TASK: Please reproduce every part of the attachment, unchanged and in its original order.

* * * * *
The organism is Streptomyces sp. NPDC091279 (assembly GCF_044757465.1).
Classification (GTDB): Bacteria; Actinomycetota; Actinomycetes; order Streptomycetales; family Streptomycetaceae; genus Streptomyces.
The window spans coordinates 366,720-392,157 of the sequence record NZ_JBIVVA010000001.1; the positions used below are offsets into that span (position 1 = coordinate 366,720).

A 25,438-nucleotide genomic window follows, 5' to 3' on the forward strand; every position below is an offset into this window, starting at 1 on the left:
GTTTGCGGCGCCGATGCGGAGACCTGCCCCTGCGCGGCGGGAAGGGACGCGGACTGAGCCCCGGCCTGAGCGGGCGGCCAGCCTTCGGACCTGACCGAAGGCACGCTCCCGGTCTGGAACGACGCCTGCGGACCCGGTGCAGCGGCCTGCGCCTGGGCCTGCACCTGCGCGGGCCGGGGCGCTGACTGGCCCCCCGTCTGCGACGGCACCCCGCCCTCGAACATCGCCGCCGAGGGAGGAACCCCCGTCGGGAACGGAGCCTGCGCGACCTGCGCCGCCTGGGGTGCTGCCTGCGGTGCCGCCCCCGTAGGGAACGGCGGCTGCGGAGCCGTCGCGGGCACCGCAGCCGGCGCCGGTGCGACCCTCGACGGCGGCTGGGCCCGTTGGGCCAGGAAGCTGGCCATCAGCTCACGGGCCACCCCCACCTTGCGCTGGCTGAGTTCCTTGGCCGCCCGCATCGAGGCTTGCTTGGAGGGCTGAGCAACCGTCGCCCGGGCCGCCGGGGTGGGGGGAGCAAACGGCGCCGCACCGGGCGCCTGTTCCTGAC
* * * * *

The organism is Streptomyces sp. NPDC091279 (assembly GCF_044757465.1).
Classification (GTDB): Bacteria; Actinomycetota; Actinomycetes; order Streptomycetales; family Streptomycetaceae; genus Streptomyces.
The window spans coordinates 366,720-392,157 of the sequence record NZ_JBIVVA010000001.1; the positions used below are offsets into that span (position 1 = coordinate 366,720).

A 25,438-nucleotide genomic window follows, 5' to 3' on the forward strand; every position below is an offset into this window, starting at 1 on the left:
GTTTGCGGCGCCGATGCGGAGACCTGCCCCTGCGCGGCGGGAAGGGACGCGGACTGAGCCCCGGCCTGAGCGGGCGGCCAGCCTTCGGACCTGACCGAAGGCACGCTCCCGGTCTGGAACGACGCCTGCGGACCCGGTGCAGCGGCCTGCGCCTGGGCCTGCACCTGCGCGGGCCGGGGCGCTGACTGGCCCCCCGTCTGCGACGGCACCCCGCCCTCGAACATCGCCGCCGAGGGAGGAACCCCCGTCGGGAACGGAGCCTGCGCGACCTGCGCCGCCTGGGGTGCTGCCTGCGGTGCCGCCCCCGTAGGGAACGGCGGCTGCGGAGCCGTCGCGGGCACCGCAGCCGGCGCCGGTGCGACCCTCGACGGCGGCTGGGCCCGTTGGGCCAGGAAGCTGGCCATCAGCTCACGGGCCACCCCCACCTTGCGCTGGCTGAGTTCCTTGGCCGCCCGCATCGAGGCTTGCTTGGAGGGCTGAGCAACCGTCGCCCGGGCCGCCGGGGTGGGGGGAGCAAACGGCGCCGCACCGGGCGCCTGTTCCTGAC